The continuing stories illustrate this point. A man tragically turned into a outsized mound of green compost, “The Heap” trudges wetly through installment after installment, dealing out death and cursing his luck (some of the Heap’s sorry karma rubbed off on Hewetson; he hated writing the wildly popular series and no one else on the staff would touch it) on his quest for a cure or oblivion. In “The Saga of the Victims,” two sexy young women are force-marched through a psychotic landscape of torture and death for no apparent reason. “The Saga of the Human Gargoyles” depicts the travails of a family of medieval gargoyles in 1970s America. The politics of Hell harass them, but Edward Sartryos defends wife Mina and baby Andrew with a common-man heroism all the more imposing from a freak with every hand against him. 

I came to the Horror-Mood party late-- on or about the third issue of Scream (Dec. 1973) and Skywald’s negligent distribution in the Virginia hills made following the continuing features a bit surreal. Borrowing or spot-reading other kids’ back issues filled in a few gaps, but running gags like the Lovecraft-inspired Shoggoth series (in which Horror-Mood staff tries to stop  the annihilation of humanity by spawn of Cthulhu) and many of the best stories eluded until Scram editrix Kim Cooper handed me this stupendous book. Testament to a completely submerged inspiration for my subsequent career of evil heavy with text and smeared with startlingly grotesque art, this volume is all the aesthetic justification B&W horror comics will ever need. Hewetson speaks at length to English fright-wonk David Kerekes and writers “Emotionally Disturbed” Ed Fedory and “Awkward” Augustine Funnell and artists “Paranoiac” Pablo Marcos and “Macabre” Maelo Cintron receive lengthy takeouts. Included in the mix is a surprisingly sympathetic talk between Al and Dr. Fredric Wertham, a prominent psychologist who’s Seduction of the Innocent (1954) inspired the Comics Code Authority and wrecked titles like Tales of the Crypt and The Vault of Horror. In between the memories, the ghastly images and nineteen complete Horror-Mood stories, is Archaic Al’s master narrative of Where It All Went and What It All Means.

Skywald’s three main titles were quarterlies, with publication staggered to bring out a new issue every month. By the end, the company was distributing almost a million copies every thirty days to the USA, Latin America and Europe. The latter two markets accounted for almost four-fifths of sales, yet didn’t keep the Horror-Mood from being silenced forever by a very old business gambit by competitors. Looking at the reader share Skywald was cornering, Marvel began bringing out a series of very inferior imitations with titles like Dracula Lives!, Monsters Unleashed! and Tales of the Zombie. The firm pressured leading distributors to stop carrying Skywald titles if they wanted anything by the comics giant, just then about to give up the company practice of poormouthing fans as Stan Lee’s cheery one-man operation. The company’s balance sheet simply couldn’t take the hit, so Skywald folded in March 1975, without time to close out series like “Saga of the Victims” or even say goodbye to readers. Marvel’s horror line was gone by summer’s end.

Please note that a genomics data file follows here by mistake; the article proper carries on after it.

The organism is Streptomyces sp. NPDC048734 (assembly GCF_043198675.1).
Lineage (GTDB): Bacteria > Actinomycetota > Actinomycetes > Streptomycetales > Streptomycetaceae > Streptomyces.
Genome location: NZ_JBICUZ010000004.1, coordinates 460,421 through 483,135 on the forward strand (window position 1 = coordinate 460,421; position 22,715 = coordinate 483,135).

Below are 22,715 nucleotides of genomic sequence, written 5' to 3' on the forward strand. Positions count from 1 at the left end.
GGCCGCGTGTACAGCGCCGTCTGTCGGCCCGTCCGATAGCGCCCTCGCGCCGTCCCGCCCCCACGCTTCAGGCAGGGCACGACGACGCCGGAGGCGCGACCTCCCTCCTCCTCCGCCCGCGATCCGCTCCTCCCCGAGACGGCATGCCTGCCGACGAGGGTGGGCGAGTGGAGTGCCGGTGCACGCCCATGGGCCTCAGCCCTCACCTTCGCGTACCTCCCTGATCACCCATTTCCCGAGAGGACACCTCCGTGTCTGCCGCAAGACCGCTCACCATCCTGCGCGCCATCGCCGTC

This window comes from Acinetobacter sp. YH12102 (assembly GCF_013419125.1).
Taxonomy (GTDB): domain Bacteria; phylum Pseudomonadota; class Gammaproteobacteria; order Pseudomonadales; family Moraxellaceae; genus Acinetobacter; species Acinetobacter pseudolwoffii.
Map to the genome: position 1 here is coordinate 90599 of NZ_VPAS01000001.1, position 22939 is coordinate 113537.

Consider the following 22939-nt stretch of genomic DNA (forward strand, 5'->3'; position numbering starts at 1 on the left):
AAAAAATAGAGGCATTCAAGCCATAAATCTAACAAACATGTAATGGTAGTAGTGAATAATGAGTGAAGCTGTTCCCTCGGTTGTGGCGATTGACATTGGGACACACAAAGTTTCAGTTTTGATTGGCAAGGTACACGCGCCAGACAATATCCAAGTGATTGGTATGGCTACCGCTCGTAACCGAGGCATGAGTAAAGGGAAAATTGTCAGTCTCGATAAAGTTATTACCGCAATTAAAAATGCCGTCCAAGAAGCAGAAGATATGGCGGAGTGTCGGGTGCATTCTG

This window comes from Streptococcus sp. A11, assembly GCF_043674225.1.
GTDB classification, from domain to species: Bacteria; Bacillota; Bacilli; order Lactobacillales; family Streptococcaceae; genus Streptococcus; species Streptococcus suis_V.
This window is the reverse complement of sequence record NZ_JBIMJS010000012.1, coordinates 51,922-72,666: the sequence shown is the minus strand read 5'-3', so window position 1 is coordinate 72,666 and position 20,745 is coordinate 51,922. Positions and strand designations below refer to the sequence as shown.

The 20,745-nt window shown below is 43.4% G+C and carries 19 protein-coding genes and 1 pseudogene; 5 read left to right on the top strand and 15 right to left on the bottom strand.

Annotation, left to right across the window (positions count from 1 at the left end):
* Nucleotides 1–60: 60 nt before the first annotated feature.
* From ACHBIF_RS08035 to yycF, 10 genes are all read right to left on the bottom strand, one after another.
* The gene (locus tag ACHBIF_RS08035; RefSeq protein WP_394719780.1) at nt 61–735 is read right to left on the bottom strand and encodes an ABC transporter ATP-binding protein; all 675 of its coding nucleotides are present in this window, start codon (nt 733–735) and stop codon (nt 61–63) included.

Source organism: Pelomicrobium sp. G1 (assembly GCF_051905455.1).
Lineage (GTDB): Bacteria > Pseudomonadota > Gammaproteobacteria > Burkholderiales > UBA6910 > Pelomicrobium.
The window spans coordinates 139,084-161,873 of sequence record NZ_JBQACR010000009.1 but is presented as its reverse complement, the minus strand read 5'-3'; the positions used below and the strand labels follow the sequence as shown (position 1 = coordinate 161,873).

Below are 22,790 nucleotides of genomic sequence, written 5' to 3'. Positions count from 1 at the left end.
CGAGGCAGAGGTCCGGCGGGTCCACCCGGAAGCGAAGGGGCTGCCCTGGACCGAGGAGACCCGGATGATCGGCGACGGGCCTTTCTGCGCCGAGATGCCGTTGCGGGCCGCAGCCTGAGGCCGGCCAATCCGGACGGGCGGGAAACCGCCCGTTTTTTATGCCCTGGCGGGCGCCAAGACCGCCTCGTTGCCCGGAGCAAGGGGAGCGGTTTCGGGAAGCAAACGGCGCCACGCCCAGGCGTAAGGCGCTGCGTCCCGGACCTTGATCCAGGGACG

Along with a scattered few thousand copies of decaying magazines from the 70s, this oversize paperback comprises the entire record of a radical re-imagining of American horror fiction. Hewetson’s relentless vision is still too sanguine for our official optimism and the ironies engendered too red-blooded for the semi-official pessimism. This tribute to the Horror-Mood as a delicious Something Evil at the heart of America can’t help but disquiet post/9-11. As every curtain, scrim and veil the nation’s ever used to conceal deadly knowledge of what it is and does vanishes in bright flame, we find ourselves before a Thing not like us and only indifferently human. We are the Great American Monster and Archaic Al Hewetson, the only man who could guess at what we might do next, died in 2003 of a heart attack as this book was being readied for press.

(This article originally appeared in the now belated Scram #21)

Ron Garmon is a journalist, rock critic and writer of weird tales living in Los Angeles. He has a B.A. from Old Dominion University (History) an M.A. from the University of California, San Diego (U.S. History), and was arts editor of L.A. CityBeat weekly the last 10 months of its existence. He had a doppelganger in grad school that vanished when he kissed it on the mouth.